Kevin Burnham stresses that firms must attract and retain new talent or risk a massive protection advice gap.
Are we rapidly sleepwalking into a time where there are not enough financial advisers to support the needs of the growing UK population?
According to the NMG’s Financial Adviser Census to May 2014, 67% of advisers were aged between 40 and 59 years old, while a further 14% were above that age.
Just 8% of the advisers surveyed were younger than 35, resulting in an average age for financial advisers of 49.
There are precious few institutions investing in bringing new advisers to replace those who will shortly want to retire to the golf course.
In the distant past, institutions such as the Pru and Pearl Assurance acted as the colleges and universities of our industry as they built and trained large direct salesforces. They don’t do this anymore.
More recently, the banks took over recruitment on a smaller scale and brought in a swathe of new advisers.
These people were then let go as the banks closed or cut back their salesforces. I personally think we are looking over the precipice to large numbers of ageing advisers leaving the industry in the next five to 10 years with no plan to replace them (I’m in my 50s too so I’m not far behind ).
There are of course places advisers can join the industry but they are now few and far between. Another factor is that trainee advisers need a long period of study before they can generate an income to cover their living costs. Again, this not an option for many.
Other issues to consider amid the growing advice gap include the UK obesity epidemic and poor fitness levels, which will impact life and health insurance premiums.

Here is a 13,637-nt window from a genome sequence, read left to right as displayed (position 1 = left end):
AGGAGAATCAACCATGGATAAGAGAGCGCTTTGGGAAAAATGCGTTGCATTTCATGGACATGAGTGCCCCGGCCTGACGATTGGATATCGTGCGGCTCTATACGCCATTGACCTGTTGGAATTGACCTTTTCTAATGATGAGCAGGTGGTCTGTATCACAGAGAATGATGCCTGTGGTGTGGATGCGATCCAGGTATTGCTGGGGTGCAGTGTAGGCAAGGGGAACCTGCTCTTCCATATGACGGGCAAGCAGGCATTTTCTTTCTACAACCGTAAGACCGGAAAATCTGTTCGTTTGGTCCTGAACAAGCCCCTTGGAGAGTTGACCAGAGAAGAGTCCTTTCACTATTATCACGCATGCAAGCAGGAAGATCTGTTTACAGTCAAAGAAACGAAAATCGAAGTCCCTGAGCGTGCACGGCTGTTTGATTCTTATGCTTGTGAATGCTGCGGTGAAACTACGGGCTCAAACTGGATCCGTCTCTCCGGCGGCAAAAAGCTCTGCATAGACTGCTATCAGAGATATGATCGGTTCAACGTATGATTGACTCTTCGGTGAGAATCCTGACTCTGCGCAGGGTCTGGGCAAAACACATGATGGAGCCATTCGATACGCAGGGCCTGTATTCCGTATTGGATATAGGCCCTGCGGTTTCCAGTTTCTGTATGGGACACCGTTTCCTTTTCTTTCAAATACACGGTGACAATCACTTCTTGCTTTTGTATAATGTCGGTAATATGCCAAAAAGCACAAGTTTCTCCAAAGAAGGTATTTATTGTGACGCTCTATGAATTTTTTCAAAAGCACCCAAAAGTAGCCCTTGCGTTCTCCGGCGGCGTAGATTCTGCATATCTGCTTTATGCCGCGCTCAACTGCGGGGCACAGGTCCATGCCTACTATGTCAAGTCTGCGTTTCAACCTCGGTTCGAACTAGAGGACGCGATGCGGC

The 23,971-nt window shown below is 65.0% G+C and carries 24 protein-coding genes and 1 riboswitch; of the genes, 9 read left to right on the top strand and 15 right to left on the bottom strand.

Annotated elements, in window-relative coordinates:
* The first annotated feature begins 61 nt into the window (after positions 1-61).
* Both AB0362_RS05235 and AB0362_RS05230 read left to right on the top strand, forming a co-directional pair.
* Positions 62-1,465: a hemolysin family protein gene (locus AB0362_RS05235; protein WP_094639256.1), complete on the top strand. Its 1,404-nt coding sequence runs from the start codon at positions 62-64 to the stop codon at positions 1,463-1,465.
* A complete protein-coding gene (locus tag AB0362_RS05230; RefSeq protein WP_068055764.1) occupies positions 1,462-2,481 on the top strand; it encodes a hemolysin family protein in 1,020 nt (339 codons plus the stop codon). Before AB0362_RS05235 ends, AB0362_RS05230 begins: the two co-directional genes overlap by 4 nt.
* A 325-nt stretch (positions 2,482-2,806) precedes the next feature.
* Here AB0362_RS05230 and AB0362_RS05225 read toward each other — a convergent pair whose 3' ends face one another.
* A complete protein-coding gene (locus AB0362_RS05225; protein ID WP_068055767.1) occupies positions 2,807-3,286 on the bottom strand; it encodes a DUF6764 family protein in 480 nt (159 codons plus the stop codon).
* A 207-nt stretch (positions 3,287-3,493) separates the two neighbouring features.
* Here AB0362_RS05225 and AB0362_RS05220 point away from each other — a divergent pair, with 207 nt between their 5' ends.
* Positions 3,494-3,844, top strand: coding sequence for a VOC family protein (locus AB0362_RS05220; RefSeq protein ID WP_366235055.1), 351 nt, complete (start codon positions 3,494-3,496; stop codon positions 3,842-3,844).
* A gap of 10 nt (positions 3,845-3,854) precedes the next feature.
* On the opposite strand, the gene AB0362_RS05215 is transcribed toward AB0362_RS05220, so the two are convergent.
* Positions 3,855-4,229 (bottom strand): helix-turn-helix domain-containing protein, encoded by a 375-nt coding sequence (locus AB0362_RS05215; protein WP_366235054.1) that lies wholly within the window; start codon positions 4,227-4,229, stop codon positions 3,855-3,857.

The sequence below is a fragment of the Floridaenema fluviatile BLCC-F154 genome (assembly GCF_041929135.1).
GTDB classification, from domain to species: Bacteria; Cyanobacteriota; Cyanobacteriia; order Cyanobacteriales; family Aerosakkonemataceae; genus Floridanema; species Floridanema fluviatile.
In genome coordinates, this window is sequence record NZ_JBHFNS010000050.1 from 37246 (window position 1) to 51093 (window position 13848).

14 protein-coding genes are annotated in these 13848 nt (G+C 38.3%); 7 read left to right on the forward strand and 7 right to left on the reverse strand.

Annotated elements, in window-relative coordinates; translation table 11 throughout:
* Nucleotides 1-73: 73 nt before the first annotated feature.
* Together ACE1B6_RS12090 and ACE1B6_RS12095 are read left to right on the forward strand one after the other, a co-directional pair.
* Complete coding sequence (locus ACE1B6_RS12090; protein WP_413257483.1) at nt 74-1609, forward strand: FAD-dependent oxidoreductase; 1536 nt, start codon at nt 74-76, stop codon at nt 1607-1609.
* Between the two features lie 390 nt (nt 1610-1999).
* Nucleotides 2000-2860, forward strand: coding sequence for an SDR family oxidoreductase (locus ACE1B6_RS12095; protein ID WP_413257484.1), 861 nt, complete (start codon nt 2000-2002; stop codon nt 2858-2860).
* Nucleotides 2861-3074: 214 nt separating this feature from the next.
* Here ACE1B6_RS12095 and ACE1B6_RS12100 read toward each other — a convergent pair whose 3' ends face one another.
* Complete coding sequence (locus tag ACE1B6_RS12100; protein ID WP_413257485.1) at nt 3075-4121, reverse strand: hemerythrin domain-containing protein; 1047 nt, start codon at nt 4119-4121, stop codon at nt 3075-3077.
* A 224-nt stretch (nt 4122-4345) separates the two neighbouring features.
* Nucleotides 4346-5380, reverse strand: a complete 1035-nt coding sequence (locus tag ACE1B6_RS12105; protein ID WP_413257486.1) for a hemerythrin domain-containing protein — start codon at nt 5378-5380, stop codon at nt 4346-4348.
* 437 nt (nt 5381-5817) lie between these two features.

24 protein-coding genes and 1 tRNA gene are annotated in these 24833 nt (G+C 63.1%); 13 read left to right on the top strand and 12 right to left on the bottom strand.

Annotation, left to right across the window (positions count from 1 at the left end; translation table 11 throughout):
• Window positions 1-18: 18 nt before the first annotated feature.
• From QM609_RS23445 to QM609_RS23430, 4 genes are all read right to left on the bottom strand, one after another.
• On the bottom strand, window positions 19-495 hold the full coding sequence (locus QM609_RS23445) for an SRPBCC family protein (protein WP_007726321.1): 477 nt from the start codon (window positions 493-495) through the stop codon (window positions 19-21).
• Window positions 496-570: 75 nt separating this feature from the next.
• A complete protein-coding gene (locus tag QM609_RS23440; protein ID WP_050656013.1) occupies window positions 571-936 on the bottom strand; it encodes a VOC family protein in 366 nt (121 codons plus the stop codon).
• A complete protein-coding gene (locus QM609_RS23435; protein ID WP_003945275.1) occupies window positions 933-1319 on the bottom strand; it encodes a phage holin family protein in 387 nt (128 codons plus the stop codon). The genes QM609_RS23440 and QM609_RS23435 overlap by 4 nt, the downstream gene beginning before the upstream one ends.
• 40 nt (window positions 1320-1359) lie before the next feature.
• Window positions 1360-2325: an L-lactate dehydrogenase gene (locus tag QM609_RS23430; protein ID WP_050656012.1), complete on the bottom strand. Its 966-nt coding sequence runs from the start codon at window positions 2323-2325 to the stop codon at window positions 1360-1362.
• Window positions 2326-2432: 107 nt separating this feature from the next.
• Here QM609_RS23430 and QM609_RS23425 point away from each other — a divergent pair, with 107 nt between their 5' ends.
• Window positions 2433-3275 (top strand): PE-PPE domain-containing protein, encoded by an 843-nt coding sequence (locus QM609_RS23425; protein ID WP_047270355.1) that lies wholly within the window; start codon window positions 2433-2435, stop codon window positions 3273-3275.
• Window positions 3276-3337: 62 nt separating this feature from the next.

In addition, the explosive growth of wearable fitness monitoring technology means you have a rapidly evolving market that needs users to be involved when engaging with like minded clients.
You will have no doubt seen wearable technology, a growing array of smartphone apps, the advent of affordable private genetic tests such as ‘23 and me’ and full body scans from the likes of Lifescan. Quite simply, the basis of current insurance contracts is being challenged.
I believe these developments offer many new opportunities to recast the role of a protection-focused adviser as a holistic lifestyle and financial planner.
Heads in the sand
Did you know we share between 60%-75% of our genetic code with an ostrich (and other birds?) It seems to me that we behave in a similar way – our industry has its head deeply buried in the sand on the issue of recruiting new blood.
I can only assume we are hoping the problem will just go away on its own. The truth is it won’t. As much as some advisers will want to carry on working through their retirement, there will be many who won’t or can’t continue as their health or circumstances change.
This leaves us with a real problem which we need to address urgently if we want to keep our industry vibrant and relevant to a population we (the older generation) are increasingly out of step with.
So what is the answer?
I believe it will take many steps and plans to address this lack of investment in our financial futures.
Education has a role – although attempts to add financial sense to the National Curriculum hasn’t seemed to have gained much traction. This leaves us looking for ways to find and support new blood into our industry.